Update IV: The Organizational PerspectivesóExternal Stakeholders
May 5, 2006
The heart of the new Yale SOM Core Curriculum, the Organizational Perspectives segment, contains interdisciplinary courses structured around the network of perspectives that a leader needs to be able to engage and lead.
Four courses develop the perspectives of key external stakeholders (Investor, Customer, Competitor, and State & Society) and four courses develop the perspectives of key constituents within the organization (Sourcing & Managing Funds, Employee, Operations Engine, and Innovator). Each perspective requires integration of material from different functional areas, such as Finance, Economics, and Marketing.
While details of the Organizational Perspectives continue to be developed, we provide below the focus and rationale for each course, beginning with the four external perspectives. Next week we will provide similar information on the four internal perspectives.
ē Investor: The inclusion of the investor perspective is premised on the fact that a managerís success often depends on the ability to secure capital, and in order to do so, a manager must understand how an investor decides where to allocate his or her capital. The manager should understand the different types of investors and their motivations, should be aware of how investors rely on competitive industry analysis to make assessments of future earnings, should be able to identify features of an organization and its leadership that will generate investor enthusiasm or concern, and should be able to draw on macroeconomics and the analysis of political institutions to anticipate how investors will respond to events that are or are not outside the managerís control.
ē Customer: There are numerous examples of managers who fail because they do not appreciate what the customer needs or wants or are unable to formulate a value proposition consistent with those needs and wants. The successful manager must develop a holistic understanding of how such factors as product features, brand, pricing, and the organizational point of contact with the customer impact on a customerís decision to purchase and remain loyal to the organization, and know how to lead an organization whose action is guided by this understanding. The manager also should be aware of and draw on the various tools and methodologies that can be employed for making assessments of the customerís engagement with the organizationís current or intended value proposition.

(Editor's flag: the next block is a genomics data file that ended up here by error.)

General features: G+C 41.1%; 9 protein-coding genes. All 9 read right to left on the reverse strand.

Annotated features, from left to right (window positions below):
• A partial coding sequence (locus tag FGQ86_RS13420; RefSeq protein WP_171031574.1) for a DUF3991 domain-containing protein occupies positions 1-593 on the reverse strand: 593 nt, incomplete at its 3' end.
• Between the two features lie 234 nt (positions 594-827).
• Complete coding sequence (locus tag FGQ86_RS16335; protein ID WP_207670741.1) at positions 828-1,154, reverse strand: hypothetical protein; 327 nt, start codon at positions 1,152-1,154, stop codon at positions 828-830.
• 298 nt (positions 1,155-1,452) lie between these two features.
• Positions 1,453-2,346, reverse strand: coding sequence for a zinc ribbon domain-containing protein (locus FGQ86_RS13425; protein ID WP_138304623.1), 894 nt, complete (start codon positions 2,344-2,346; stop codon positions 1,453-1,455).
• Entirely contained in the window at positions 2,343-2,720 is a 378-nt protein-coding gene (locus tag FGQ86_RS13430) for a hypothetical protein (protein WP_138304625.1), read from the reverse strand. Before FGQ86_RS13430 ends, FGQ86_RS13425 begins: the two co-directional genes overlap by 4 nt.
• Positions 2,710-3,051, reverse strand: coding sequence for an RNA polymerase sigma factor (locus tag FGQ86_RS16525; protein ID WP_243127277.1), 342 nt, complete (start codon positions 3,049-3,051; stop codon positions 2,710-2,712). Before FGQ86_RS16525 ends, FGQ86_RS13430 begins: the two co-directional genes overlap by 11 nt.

ē Competitor: A managerís ability to realize his or her goals invariably depends on the managerís ability to anticipate and influence how a competitor will respond to an organizational action that the manager initiates. Such anticipation and influence depend not only on perceiving the game in which the manager and competitor are involved, but understanding the identity-based constraints that inhibit the repertoire of responses that the competitor can make and understanding the full range of tactics at a competitorís disposal. Sometimes the managerís success depends on working with the competitor as an ally in an activity of joint interest; sometimes, it depends on being more effective than oneís competitors in working with complementors in related industries and product categories. Finally, sometimes the managerís success depends on changing the rules of the game defining the basis of competition.
ē State & Society: Elected and unelected political officials can be either assets or obstacles to a managerís realization of his or her goals. A successful manager must understand the motivations and considerations of these officials and understand how those motivations vary with country and features of the officialsí position, such as whether the official is elected or appointed. Macroeconomic forces, pervasive cultural values, demographic trends, NGOs, legal precedent, and the defining attributes of the public sector organizations with which they are associated are among the factors that impact on the actions of these officials. The manager must be prepared and able to take actions that reflect these motivations and considerations.
Check†mba.yale.edu next week for a preview of the four courses devoted to internal constituencies.